No, today discrimination is subtle, which, in some ways makes it more pernicious than what Ruby Bridges faced. For one thing, it’s harder to identify and easier for the perpetrators of discrimination to genuinely believe they are not biased against a particular group of people. Such is clearly the case with developmentally disabled Americans in need of an organ transplant. As pointed out in this article (published in 2004), in light of the Americans with Disabilities Act becoming law in 1990, developmentally disabled Americans have “moved from automatic exclusion to selective inclusion” in organ transplantation, often meeting many barriers along the way that organ transplant candidates without developmental disabilities do not face. The methods are so subtle as to be unrecognizable even by the perpetrators themselves:

There is certainly a sense…that these negative attitudes often have as much to do with not being as energetic in treating people with disabilities as it does with being actively resistant to treating them. People have been and are the victims of both benign neglect and active denial of treatment. Many respondents have been told that surgery or transplantation was just not offered to people with disabilities.

So why are some medical professionals less energetic in treating people with developmental disabilities? In many articles I have read, patients and their families report being told by their medical professionals that persons with developmental disabilities are not capable of following the intensive post-transplant care regiments or that they do not physically handle transplant surgery as well as the typical population, yet the very opposite is true.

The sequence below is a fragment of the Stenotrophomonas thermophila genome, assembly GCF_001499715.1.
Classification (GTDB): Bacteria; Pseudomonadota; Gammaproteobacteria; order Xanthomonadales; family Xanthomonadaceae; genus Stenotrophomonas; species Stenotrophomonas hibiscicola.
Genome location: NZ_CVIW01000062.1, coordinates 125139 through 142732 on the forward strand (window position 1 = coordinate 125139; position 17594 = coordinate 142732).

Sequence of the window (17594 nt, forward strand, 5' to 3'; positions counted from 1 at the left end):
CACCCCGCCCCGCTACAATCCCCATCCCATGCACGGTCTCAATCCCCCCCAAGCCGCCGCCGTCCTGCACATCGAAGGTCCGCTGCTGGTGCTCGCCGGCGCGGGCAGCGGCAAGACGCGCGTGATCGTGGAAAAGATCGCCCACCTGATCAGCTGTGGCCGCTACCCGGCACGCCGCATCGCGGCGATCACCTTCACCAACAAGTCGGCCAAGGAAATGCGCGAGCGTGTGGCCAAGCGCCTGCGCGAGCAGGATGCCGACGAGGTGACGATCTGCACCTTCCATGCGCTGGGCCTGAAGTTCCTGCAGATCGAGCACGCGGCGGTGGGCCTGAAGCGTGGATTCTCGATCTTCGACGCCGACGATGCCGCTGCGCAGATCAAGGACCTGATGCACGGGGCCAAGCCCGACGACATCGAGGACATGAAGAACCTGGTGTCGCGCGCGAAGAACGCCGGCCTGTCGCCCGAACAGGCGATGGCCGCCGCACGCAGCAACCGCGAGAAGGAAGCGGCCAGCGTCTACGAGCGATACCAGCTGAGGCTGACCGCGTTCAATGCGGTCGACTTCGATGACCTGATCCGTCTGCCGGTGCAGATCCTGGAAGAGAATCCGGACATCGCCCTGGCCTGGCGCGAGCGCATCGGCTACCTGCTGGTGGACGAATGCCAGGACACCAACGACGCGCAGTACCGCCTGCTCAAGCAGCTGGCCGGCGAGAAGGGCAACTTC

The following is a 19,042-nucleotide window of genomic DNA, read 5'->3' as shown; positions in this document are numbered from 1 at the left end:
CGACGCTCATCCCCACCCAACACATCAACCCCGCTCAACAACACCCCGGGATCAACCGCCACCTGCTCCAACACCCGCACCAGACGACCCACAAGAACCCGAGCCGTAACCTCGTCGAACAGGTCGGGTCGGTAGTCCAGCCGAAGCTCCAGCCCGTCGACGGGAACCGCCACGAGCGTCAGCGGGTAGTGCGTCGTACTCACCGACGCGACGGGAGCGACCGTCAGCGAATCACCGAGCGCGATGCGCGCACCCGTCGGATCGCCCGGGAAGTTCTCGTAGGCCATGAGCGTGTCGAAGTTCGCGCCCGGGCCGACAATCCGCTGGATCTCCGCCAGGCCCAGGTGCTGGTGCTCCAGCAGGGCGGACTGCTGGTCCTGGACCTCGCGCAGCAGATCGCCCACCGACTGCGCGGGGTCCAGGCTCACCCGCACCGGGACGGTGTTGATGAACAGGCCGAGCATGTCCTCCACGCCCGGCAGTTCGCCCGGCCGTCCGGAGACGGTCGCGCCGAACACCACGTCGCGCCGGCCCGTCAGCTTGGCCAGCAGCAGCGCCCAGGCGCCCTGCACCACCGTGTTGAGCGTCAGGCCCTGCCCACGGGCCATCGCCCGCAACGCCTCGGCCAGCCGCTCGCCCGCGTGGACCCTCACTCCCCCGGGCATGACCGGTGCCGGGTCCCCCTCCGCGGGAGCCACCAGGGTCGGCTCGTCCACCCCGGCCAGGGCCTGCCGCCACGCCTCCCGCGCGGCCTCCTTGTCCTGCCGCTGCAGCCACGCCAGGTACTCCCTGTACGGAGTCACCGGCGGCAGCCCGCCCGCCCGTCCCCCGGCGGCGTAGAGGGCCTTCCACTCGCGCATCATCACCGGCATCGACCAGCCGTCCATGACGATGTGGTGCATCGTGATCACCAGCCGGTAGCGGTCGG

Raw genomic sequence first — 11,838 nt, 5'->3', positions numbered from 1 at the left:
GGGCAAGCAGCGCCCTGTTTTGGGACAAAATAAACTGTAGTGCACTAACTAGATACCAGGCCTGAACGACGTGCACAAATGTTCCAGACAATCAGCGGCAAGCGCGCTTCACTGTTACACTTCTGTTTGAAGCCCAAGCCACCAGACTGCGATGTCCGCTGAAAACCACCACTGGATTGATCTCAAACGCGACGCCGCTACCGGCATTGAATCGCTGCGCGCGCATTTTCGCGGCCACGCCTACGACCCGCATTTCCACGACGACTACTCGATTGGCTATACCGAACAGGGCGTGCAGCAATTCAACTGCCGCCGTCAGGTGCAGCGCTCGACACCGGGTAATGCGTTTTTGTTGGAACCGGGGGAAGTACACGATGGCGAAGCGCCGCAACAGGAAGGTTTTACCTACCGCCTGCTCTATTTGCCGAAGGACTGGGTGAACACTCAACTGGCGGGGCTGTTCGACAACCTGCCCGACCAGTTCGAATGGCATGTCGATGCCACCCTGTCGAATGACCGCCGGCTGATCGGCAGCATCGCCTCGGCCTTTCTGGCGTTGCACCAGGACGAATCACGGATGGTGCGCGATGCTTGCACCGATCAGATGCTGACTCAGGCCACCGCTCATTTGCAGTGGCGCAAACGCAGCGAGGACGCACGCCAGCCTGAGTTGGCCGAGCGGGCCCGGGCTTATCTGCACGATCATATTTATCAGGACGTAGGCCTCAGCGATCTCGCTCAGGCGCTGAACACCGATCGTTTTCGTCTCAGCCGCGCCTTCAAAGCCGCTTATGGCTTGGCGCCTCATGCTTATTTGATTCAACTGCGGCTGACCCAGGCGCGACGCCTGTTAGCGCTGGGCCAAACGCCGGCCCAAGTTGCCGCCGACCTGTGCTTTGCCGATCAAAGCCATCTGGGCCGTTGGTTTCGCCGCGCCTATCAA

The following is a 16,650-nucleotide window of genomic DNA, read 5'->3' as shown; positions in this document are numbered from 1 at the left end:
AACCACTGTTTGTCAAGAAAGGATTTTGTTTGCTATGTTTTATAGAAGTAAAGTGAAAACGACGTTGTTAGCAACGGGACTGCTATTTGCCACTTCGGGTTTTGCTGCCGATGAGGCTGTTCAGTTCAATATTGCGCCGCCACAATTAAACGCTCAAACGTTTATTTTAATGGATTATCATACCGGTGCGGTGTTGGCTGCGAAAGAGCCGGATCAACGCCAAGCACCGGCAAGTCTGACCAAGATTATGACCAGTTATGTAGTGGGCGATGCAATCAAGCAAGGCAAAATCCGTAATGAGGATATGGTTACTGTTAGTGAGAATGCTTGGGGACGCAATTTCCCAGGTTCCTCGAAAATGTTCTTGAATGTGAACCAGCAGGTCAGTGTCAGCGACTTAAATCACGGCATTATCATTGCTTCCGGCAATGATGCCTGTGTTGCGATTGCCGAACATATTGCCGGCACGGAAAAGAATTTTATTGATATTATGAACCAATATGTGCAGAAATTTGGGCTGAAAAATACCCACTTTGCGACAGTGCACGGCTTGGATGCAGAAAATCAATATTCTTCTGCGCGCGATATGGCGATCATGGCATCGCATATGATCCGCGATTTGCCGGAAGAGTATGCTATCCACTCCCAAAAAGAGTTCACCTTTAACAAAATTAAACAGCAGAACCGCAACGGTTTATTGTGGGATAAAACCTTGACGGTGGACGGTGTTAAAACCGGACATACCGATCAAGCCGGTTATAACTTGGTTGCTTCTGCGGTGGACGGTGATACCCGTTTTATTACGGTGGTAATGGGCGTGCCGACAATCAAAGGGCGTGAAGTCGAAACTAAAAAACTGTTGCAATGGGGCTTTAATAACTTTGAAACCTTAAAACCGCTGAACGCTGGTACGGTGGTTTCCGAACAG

Maybe it is obvious, but the question needs to be asked: Why are people with developmental disabilities discriminated against, which by definition means that significant (and often powerful) members of society do not see the developmentally disabled as fully human? Personally, I believe exaggerated value is placed upon one component of being fully human—cognitive ability. That people with greater levels of intelligence are considered more valuable to society and their lives worth saving more so than the lives of the developmentally disabled. Never mind that the range of cognitive abilities in people with Down syndrome is wide, never mind that any threshold of intelligence is never a predictor of a productive life. And by productive, I mean many things beyond economics, for while it is true that more and more adults with Down syndrome are entering the workforce, there is immeasurable value in how one person affects the lives of so many others.

Which brings me back to the three little ones who died in the past seven days. Their lives have touched countless people. Perhaps those of us who have had intense discussions about organ transplant policies this week will carry on the work of defeating the discrimination against those with developmental disabilities so that instead of “selective inclusion” there will be equal access to organ transplants. I sure hope so.

However, if discrimination were removed entirely from the scene, people with disabilities would still have a problem getting life saving transplants because there are not enough organs.